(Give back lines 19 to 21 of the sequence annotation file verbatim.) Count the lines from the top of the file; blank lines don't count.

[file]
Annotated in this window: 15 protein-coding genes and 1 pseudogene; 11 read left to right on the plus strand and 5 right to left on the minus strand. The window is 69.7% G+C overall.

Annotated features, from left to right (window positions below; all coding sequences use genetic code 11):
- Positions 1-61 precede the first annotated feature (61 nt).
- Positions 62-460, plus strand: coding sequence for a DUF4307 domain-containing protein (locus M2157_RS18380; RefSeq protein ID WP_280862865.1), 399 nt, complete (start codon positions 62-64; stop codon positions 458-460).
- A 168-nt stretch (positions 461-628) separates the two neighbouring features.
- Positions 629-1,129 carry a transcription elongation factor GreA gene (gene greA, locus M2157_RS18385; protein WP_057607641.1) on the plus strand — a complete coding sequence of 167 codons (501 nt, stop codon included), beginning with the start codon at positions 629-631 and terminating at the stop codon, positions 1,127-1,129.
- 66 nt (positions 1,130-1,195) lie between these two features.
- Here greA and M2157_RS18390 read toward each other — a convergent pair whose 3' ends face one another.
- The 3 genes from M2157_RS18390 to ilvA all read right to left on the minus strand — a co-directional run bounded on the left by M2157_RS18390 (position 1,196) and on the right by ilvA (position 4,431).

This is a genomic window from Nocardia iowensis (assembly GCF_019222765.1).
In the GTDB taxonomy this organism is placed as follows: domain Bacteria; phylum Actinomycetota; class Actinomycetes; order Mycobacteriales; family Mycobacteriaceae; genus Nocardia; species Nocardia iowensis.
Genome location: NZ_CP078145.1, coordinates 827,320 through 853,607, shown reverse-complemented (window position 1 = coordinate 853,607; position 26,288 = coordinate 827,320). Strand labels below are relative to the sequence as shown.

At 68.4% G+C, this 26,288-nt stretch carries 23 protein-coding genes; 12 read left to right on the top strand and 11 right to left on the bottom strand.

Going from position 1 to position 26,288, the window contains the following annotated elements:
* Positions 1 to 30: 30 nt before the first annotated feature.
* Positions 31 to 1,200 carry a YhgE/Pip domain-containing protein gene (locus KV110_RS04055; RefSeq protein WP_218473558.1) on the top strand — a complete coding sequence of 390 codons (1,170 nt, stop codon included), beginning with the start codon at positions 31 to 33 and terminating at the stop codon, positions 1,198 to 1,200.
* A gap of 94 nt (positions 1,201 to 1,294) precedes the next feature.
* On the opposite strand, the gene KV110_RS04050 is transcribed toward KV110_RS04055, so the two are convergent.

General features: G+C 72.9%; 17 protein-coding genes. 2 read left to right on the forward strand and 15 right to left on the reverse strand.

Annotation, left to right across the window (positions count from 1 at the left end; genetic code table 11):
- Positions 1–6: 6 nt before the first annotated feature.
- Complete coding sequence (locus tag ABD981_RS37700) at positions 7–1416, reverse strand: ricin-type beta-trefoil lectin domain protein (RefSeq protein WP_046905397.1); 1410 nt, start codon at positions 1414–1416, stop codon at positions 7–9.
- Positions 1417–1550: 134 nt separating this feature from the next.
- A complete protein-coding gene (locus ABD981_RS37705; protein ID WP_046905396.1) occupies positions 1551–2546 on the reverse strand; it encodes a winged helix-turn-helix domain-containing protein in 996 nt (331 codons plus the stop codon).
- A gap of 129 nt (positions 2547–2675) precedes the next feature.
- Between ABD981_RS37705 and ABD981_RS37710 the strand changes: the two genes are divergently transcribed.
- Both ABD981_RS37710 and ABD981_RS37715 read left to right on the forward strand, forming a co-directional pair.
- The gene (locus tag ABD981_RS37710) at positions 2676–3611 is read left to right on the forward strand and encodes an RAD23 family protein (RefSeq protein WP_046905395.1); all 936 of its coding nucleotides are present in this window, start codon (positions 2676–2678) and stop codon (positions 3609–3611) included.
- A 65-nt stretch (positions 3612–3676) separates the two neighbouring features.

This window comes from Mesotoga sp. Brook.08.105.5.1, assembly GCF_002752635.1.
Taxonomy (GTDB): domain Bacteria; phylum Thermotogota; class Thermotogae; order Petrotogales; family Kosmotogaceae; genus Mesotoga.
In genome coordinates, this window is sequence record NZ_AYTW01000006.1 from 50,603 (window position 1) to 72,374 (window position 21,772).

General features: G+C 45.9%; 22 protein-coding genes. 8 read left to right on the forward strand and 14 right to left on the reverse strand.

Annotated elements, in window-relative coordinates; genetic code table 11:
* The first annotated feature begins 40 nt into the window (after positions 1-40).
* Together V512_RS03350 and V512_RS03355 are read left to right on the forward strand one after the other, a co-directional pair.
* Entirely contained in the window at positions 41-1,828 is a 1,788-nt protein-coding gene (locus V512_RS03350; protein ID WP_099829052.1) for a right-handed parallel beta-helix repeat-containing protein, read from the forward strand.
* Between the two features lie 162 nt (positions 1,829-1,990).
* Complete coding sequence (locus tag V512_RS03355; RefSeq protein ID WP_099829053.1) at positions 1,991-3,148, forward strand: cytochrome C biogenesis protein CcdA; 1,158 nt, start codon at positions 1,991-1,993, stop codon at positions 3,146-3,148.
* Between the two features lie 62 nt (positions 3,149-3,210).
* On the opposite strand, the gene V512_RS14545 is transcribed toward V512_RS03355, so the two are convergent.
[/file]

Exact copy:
General features: G+C 72.9%; 17 protein-coding genes. 2 read left to right on the forward strand and 15 right to left on the reverse strand.

Annotation, left to right across the window (positions count from 1 at the left end; genetic code table 11):
- Positions 1–6: 6 nt before the first annotated feature.